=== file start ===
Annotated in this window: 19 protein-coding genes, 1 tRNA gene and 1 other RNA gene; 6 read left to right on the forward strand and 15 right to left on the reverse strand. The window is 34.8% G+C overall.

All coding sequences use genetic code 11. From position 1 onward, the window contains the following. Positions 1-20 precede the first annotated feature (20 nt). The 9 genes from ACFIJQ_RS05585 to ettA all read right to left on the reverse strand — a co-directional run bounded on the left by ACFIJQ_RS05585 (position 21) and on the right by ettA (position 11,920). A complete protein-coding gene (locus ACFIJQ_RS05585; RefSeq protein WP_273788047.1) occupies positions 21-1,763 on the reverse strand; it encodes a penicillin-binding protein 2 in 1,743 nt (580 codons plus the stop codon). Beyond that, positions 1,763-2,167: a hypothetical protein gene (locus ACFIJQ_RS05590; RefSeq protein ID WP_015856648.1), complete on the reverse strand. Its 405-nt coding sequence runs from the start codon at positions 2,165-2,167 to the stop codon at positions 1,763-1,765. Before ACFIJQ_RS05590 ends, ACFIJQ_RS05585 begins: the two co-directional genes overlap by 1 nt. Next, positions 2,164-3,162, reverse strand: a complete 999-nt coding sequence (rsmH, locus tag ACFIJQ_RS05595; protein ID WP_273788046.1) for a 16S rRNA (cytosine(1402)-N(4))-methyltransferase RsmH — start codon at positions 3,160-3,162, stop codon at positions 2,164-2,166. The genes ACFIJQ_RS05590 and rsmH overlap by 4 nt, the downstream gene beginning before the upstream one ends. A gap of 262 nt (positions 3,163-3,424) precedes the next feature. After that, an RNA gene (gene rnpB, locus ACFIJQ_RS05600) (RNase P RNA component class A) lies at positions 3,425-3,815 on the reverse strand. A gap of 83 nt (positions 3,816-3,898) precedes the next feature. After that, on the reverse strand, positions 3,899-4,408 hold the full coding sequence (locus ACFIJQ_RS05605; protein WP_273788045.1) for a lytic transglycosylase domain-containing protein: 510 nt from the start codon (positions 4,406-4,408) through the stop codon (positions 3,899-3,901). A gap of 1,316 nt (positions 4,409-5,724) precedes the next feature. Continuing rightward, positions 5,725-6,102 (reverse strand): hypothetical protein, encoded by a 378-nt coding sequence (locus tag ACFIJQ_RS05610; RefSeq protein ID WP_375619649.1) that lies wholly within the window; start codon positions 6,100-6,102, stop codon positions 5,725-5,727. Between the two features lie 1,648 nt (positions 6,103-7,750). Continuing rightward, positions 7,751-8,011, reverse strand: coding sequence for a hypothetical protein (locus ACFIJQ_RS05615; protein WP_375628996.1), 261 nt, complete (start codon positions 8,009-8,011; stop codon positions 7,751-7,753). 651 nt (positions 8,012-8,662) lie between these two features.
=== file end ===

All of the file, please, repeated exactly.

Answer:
Annotated in this window: 19 protein-coding genes, 1 tRNA gene and 1 other RNA gene; 6 read left to right on the forward strand and 15 right to left on the reverse strand. The window is 34.8% G+C overall.

All coding sequences use genetic code 11. From position 1 onward, the window contains the following. Positions 1-20 precede the first annotated feature (20 nt). The 9 genes from ACFIJQ_RS05585 to ettA all read right to left on the reverse strand — a co-directional run bounded on the left by ACFIJQ_RS05585 (position 21) and on the right by ettA (position 11,920). A complete protein-coding gene (locus ACFIJQ_RS05585; RefSeq protein WP_273788047.1) occupies positions 21-1,763 on the reverse strand; it encodes a penicillin-binding protein 2 in 1,743 nt (580 codons plus the stop codon). Beyond that, positions 1,763-2,167: a hypothetical protein gene (locus ACFIJQ_RS05590; RefSeq protein ID WP_015856648.1), complete on the reverse strand. Its 405-nt coding sequence runs from the start codon at positions 2,165-2,167 to the stop codon at positions 1,763-1,765. Before ACFIJQ_RS05590 ends, ACFIJQ_RS05585 begins: the two co-directional genes overlap by 1 nt. Next, positions 2,164-3,162, reverse strand: a complete 999-nt coding sequence (rsmH, locus tag ACFIJQ_RS05595; protein ID WP_273788046.1) for a 16S rRNA (cytosine(1402)-N(4))-methyltransferase RsmH — start codon at positions 3,160-3,162, stop codon at positions 2,164-2,166. The genes ACFIJQ_RS05590 and rsmH overlap by 4 nt, the downstream gene beginning before the upstream one ends. A gap of 262 nt (positions 3,163-3,424) precedes the next feature. After that, an RNA gene (gene rnpB, locus ACFIJQ_RS05600) (RNase P RNA component class A) lies at positions 3,425-3,815 on the reverse strand. A gap of 83 nt (positions 3,816-3,898) precedes the next feature. After that, on the reverse strand, positions 3,899-4,408 hold the full coding sequence (locus ACFIJQ_RS05605; protein WP_273788045.1) for a lytic transglycosylase domain-containing protein: 510 nt from the start codon (positions 4,406-4,408) through the stop codon (positions 3,899-3,901). A gap of 1,316 nt (positions 4,409-5,724) precedes the next feature. Continuing rightward, positions 5,725-6,102 (reverse strand): hypothetical protein, encoded by a 378-nt coding sequence (locus tag ACFIJQ_RS05610; RefSeq protein ID WP_375619649.1) that lies wholly within the window; start codon positions 6,100-6,102, stop codon positions 5,725-5,727. Between the two features lie 1,648 nt (positions 6,103-7,750). Continuing rightward, positions 7,751-8,011, reverse strand: coding sequence for a hypothetical protein (locus ACFIJQ_RS05615; protein WP_375628996.1), 261 nt, complete (start codon positions 8,009-8,011; stop codon positions 7,751-7,753). 651 nt (positions 8,012-8,662) lie between these two features.